Saturday, 1 December 2007

Dear Mr. Future,

Thanks for always being there for me.


Dear Mr. Past,

Some times it's nice being around you, and others I wish I didn't know you so well.

Take care,

Sunday, 27 May 2007

Ambroise Paré

The Lord be Praised for Ambroise Paré

and more for his helping gentleman hand
weighing, cupping, a footed bowl of rosewater,
the surface spilling over
its lip, sloshing a rag of putrid turpentine,
hearing the sweet sizzle of sour.

Daubing his rag on the lost,
firm fingers became the father to those without,
rolling royal sleeves to the elbow and
painstakingly prying out plans for
the clenching, spring-loaded "Le Petit Lorrain".

Where are you now, enemy of the arabesquing arquebuse?
When will we hear again "Je le pansai, Dieu le guérit"?
"Guérir quelquefois, soulager souvent, consoler toujours", right?

Incised, the arteries bow-tied back,
twitching then imp like a floundering flicker--all white subclavian.
I hardly seem to notice what is already gone:
That strange and grevious fact,
the phantom limb skimming--dancing--off the surface
of that ancient river whose name only
the blind know and only
amputees can pronounce.

The Return

I have managed to hack back into this thing.

"What is life? What is death? If you cut out the heart of a dogfish and drop it into a bucket of warm saline, the heart will continue to beat for up to eight hours. Is that life? Or is it merely "technical life" or "virtual death"? Not long ago, some fossilized lotus seeds known to be thousands of years old were dug from a bog in Manchuria. A botanist chipped away the rocklike outer shell, incubated the seeds in damp cotton wadding. In time, delicate green shoots appeared. He set them out upon a lake. Behold! The lotus bloomed. Time was when one could say with King Lear as he cradled the body of Cordelia: "I know when one is living and when one is not." With the advent of medical technology, that distinction has become blurred."--Dr. Richard Selzer

Wednesday, 27 December 2006

An old man sat on a front porch wearing a white undershirt and worn grey denim pants. The porch was the kind that was one complete slab of concrete, marred only by the crack which ran from the south corner of the house, edging outwards towards the five uneven steps. The man kicked his toes against the crack, feeling the swell that decades' worth of heat had caused to form. Using an old toe he flicked out the loose chunks and kicked them off into the high grass. To his right, a screen door hung wide open, the black aluminum tapping against the brick of the house. Inside, barefoot feet could be heard slapping against linoleum. Occasionally the man would look over his shoulder into the house, squinting as if able to see through the walls into some distant room. Turning back towards the street, his face would curl up and his belly would bounce in a silent laugh. Resting his hands in between his legs, the man would watch the goingson of the street, moving his head left then right, sometimes fast, sometimes slow as if carefully tracing an arc. He could see the whole street from his position. He knew when new people were on the block--he could pick out those that were lost. Usually he would just sit and look, sometimes nod if someone passed that he knew. When the mailman would come up to the house, the man would stand and walk down to the street to take his mail, smile and say a few words--usually about either weather or the neighbors--and then head back to his seat in the shade.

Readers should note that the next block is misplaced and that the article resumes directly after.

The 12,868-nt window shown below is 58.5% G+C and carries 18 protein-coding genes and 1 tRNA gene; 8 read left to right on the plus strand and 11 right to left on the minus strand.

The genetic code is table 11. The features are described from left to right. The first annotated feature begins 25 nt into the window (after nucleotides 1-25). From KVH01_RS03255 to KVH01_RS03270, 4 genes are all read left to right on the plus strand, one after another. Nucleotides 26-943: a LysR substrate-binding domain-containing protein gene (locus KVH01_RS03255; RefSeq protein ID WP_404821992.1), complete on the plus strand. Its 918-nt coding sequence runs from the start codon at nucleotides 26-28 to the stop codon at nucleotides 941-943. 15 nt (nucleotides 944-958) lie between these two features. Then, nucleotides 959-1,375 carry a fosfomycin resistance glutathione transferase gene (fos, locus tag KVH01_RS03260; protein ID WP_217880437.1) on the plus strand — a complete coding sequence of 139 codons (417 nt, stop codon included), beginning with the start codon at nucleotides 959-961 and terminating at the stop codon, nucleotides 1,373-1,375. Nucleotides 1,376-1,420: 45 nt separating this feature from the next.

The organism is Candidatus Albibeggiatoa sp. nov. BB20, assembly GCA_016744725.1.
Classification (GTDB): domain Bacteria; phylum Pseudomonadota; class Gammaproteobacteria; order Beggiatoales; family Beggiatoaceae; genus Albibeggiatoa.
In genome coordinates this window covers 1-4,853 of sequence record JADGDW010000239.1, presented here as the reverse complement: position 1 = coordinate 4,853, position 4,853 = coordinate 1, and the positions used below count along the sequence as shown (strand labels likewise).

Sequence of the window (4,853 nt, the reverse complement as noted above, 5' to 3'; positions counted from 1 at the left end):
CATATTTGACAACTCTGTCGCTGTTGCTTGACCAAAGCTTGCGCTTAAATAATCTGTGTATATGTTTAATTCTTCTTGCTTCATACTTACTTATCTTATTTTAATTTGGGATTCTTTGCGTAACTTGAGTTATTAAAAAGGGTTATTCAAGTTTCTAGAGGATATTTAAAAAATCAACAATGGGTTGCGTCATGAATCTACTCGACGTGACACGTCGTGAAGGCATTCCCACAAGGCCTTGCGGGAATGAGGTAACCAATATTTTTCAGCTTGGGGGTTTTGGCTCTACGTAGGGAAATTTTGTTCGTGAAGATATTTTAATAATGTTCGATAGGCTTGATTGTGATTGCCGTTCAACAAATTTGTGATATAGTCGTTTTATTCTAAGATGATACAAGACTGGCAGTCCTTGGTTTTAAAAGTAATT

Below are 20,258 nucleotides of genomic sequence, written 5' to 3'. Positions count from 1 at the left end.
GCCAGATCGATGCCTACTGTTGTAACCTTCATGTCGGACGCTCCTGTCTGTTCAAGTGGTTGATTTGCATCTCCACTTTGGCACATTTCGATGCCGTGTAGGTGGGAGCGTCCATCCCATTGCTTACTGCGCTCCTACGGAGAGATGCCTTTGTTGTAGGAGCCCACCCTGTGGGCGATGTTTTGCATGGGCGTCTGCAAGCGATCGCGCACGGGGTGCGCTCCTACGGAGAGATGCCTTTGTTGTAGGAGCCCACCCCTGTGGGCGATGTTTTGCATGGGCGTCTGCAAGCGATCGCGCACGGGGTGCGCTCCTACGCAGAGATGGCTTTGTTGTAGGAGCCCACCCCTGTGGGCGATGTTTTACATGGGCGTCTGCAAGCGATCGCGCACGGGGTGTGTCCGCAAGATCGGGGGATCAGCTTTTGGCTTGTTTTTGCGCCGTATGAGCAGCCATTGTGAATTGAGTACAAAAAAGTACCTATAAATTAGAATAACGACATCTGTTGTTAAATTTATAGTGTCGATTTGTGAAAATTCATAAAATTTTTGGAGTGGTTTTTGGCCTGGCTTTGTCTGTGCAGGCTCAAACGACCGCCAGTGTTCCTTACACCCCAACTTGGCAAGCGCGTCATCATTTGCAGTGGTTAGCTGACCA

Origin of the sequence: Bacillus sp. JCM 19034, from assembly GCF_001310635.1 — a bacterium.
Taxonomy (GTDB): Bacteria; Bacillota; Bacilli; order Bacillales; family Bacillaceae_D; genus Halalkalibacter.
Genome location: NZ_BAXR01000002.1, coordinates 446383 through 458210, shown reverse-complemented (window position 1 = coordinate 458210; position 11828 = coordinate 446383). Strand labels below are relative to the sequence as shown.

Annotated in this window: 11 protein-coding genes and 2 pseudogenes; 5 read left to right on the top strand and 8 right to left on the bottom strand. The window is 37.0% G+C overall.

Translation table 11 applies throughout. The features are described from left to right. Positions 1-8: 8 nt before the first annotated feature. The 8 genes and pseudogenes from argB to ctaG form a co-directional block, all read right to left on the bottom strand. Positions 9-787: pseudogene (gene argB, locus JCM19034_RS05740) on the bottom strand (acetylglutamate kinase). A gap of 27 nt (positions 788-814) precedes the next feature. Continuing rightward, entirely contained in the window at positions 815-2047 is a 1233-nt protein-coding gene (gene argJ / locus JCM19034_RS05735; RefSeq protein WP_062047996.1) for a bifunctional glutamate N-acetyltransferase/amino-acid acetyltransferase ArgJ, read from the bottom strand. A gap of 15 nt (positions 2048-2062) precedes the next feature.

Monday, 4 December 2006

Put a dollar into the machine...

Dear blog,
I've had a funny feeling in the bottom left corner of my mouth all day. It's not one of those "ha ha" funny feelings though, more of a "I need to shove my tongue up against the side of my mouth and rub it in a soothing counterclockwise rotation" sort of feeling.
Anyways, what's it like being a blog--I've always been a bit curious. I mean, how do the letters that got left out feel? E gets alot of usage elsewhere(used six times in that short phrase alone), but W sometimes gets the short end of the letter usage spectrum-pedulum-decimal scale.
Speaking of scales, I've been curious all day about the Dewey Decimal System. I did a bit of research and here's what I've learned:

Melvil Dewey was born in New York on the tenth of December, 1851. He went to school and eventually became a librarian at Amherst College. In 1876, he published an important book, one that would TOTALLY change the way books were arranged in libraries. Through this book Dewey established the Dewey Decimal System. Dewey did other things to affect the ways libraries operate today. He helped found the American Library Association in 1876 and established the first professional library school in the United States in 1887. Other associations Dewey was involved with include the Children's Library Association, the Association of State Librarians, and the American Library Institute. He also edited Library Journal (with which Middletown Thrall library is a subscriber). Dewey died in 1931, but his revolutionary organization system still stands today as one of the most convenient and comprehensive tools today helping librarians and readers locate and classify information.

And so...I introduce to you...


...more details to come so don't touch that dial!

Saturday, 2 December 2006

Come Watch Me Dance Sometime

By the way...check me out on Wikipedia! Just type in "Andy Ross" and proceed to learn all about my exciting life and times--and lead vocalizations. Enjoy.

Why I love the Internet

I like finding pictures on the computers that other people use, and then putting them on the internet as if I was interested in them...which I'm not. This is a picture of my new girlfriend! Her name is KiKKiMmOosiI(it's a very complex computer-generated language). Anyways, she's hott.